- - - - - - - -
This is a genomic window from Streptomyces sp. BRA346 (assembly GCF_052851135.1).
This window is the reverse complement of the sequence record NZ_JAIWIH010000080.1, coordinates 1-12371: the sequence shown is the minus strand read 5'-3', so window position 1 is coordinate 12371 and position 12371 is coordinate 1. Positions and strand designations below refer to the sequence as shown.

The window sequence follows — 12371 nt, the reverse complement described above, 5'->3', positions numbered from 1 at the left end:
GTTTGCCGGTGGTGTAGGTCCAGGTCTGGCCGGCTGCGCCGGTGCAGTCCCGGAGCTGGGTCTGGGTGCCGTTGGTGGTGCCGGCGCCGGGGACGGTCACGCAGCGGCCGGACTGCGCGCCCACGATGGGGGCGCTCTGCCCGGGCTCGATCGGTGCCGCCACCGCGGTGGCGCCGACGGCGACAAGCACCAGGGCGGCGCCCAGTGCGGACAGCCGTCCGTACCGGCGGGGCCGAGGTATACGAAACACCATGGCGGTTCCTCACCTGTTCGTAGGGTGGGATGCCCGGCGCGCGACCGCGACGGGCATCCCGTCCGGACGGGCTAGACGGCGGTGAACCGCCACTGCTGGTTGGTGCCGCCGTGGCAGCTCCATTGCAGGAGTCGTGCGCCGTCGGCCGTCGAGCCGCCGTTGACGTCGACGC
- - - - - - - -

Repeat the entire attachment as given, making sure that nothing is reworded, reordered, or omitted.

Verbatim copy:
This is a genomic window from Streptomyces sp. BRA346 (assembly GCF_052851135.1).
This window is the reverse complement of the sequence record NZ_JAIWIH010000080.1, coordinates 1-12371: the sequence shown is the minus strand read 5'-3', so window position 1 is coordinate 12371 and position 12371 is coordinate 1. Positions and strand designations below refer to the sequence as shown.

The window sequence follows — 12371 nt, the reverse complement described above, 5'->3', positions numbered from 1 at the left end:
GTTTGCCGGTGGTGTAGGTCCAGGTCTGGCCGGCTGCGCCGGTGCAGTCCCGGAGCTGGGTCTGGGTGCCGTTGGTGGTGCCGGCGCCGGGGACGGTCACGCAGCGGCCGGACTGCGCGCCCACGATGGGGGCGCTCTGCCCGGGCTCGATCGGTGCCGCCACCGCGGTGGCGCCGACGGCGACAAGCACCAGGGCGGCGCCCAGTGCGGACAGCCGTCCGTACCGGCGGGGCCGAGGTATACGAAACACCATGGCGGTTCCTCACCTGTTCGTAGGGTGGGATGCCCGGCGCGCGACCGCGACGGGCATCCCGTCCGGACGGGCTAGACGGCGGTGAACCGCCACTGCTGGTTGGTGCCGCCGTGGCAGCTCCATTGCAGGAGTCGTGCGCCGTCGGCCGTCGAGCCGCCGTTGACGTCGACGC